The modern system of highways and highways in today’s China, allows you to move between cities more easily and quickly than before. In Hong Kong you drive like in Britain, on the left, while in the rest of China you drive on the right. 

In China due to the weather, population density and fuel prices, many people prefer to drive a motorcycle or a bicycle instead of a car. To drive in this country it is imperative to know the traffic rules and regulations related to traffic accidents. 

  • In the event of an accident, for example, you should not move the vehicle or alter the accident scene in any way. You must wait until the traffic police arrive and order it. After an accident it is advisable to call the police and notify for help. 
  • Children should travel in the back in safety seats that are certainly not always available in China.
  • Motorized protective helmets are not mandatory but it is always recommended to wear them.
  • Chinese drivers are not exactly the most respectful of traffic signs. So during the crossing on one of its roads or in the cities you can have some surprises.
  • The right of way for pedestrians does not work the same as in the West. Cars do not usually stop to allow pedestrians to pass. Turning left when another vehicle is approaching from the front is also very normal. 

Parking lot

The rules for parking are very strict in China, precisely because of overpopulation and the number of cars that exist. These rules contribute to the traffic being smooth and not getting stuck. In some cities like Beijing and Shanghai there are areas where car traffic is not allowed. There are other areas where they are allowed but parking fees are very high. 

Fines

Fines for speeding are high. The areas where the speed is verified by radar or through a surveillance camera, are duly identified with signs. There are penalties for exceeding speed limits. 

In China, as in other countries, violations of traffic regulations are also sanctioned through a scoring system. Drivers have 12 points each year that may decrease depending on the type of fault committed. For example, passing a red traffic light subtracts 6 points, speeding exceeding 50% of the allowed limit removes the full 12 points automatically. 

Likewise, driving with bad license plates eliminates all points as well. When a penalty is imposed and the driver has no points, the driver’s license is seized and he will have to undergo two weeks of training classes at a driving center. Then you must pay a fine to have your return license. If the driver does not attend the training or the exam, his license is canceled. 

If the driver has been penalized with 12 or more twice in a year, after the training classes, he must pass the driving skills test again. After obtaining the driver’s license for the first time, if the driver loses all 12 points he will not be able to drive again for a whole year.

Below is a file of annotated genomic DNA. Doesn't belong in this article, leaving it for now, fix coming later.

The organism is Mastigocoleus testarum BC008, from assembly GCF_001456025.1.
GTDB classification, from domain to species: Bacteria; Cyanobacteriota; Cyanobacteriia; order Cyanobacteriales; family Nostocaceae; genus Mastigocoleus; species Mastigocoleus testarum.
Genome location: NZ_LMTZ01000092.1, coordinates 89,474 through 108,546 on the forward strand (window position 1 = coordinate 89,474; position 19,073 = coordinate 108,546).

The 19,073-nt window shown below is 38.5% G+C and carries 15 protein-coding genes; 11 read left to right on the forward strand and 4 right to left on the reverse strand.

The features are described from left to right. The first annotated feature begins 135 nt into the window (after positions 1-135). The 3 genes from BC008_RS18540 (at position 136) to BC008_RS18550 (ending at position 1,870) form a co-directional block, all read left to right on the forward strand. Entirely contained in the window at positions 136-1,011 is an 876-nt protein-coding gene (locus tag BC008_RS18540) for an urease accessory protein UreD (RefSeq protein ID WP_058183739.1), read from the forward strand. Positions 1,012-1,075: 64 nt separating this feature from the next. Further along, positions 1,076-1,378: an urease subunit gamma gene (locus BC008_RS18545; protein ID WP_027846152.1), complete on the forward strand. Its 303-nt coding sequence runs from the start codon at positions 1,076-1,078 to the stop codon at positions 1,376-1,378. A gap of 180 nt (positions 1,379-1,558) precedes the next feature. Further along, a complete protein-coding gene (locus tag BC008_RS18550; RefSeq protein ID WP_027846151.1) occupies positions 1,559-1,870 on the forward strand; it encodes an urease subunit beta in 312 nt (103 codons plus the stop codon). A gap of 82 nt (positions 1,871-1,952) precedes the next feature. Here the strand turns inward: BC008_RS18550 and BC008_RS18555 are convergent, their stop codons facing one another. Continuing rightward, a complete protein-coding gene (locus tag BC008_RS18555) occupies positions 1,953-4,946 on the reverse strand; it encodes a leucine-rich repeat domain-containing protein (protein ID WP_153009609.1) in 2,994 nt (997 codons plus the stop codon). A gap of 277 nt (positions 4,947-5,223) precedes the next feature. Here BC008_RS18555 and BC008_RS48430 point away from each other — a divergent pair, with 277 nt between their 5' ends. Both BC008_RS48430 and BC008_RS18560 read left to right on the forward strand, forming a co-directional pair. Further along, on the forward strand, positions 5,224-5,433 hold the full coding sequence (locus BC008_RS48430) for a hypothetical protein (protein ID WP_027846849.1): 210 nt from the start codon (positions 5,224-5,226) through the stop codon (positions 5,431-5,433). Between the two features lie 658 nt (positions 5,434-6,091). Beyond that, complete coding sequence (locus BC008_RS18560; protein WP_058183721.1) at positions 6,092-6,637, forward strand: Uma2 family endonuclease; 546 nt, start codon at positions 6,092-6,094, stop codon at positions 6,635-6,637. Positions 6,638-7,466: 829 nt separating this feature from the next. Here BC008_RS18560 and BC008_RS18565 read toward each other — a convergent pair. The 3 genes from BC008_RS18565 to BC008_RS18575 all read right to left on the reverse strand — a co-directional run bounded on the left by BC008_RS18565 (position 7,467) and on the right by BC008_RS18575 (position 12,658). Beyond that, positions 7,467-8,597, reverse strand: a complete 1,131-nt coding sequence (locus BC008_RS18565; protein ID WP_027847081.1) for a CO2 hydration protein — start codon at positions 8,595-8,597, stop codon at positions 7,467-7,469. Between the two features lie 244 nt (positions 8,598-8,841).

Roads and highways

Driving on Chinese roads can be an adventure, so driving with caution is recommended. But if you want some action without fear of stress, you can rent a car and drive through its roads. Some people prefer to rent a car with a driver instead of driving, as prices are accessible. 

In the main cities of the country, traffic is usually congested and suffers traffic jams, especially during peak hours. Where it can be very pleasant to drive is on national highways (level G). Provincial highways (level S) are a bit more busy and local highways (level X), if they can be truly challenging. 

You will find traffic signs in Chinese and English on all highways and national roads. They are well maintained and have emergency and other services such as accommodation, restaurants, service stations and have a large number of exits. On these roads where the speed limits are high, traffic jams generally do not occur. 

The only municipality in the country where there are no tolls for national roads is Beijing. The other regions have tolls installed both on national roads and on some provincial roads. 

Speed limits

China’s traffic laws set the following speed limits for driving on its roads and cities: – 30 km / h (19 mph) in cities with only one lane per direction. – 40 km / h (25 mph) on main roads. – Up to 70 km / h (43 mph) on city roads marked with two yellow lines or with railings. – 80 km / h (50 mph) on national highways. – 100 km / h (62 mph) on express roads in the city. – 120 km / h (75 mph) on fast highways. Excess speed limits below 10 km / h (6 mph) are generally tolerated by the authorities. 

Emergency numbers

Police 110 Transit Police 122 Firefighters 119 Ambulance 120 

Sources: cnto.com.sg / travelguia.net / idaoffice.org / travelchinaguide.com / howtodrivein.com

Our International Driver's Document is fully compliant with all Regulations and Standards of the Vienna Agreement of Road Traffic of November 8th, 1968, including the maximum validity of 3 years. International Driving Permits, which are booklets issued by governmental agencies or private organizations designated by a country's government, are the only official translation of a person's Driver's License. Our translation has no official status and does not confer any legal privileges or rights on consumers.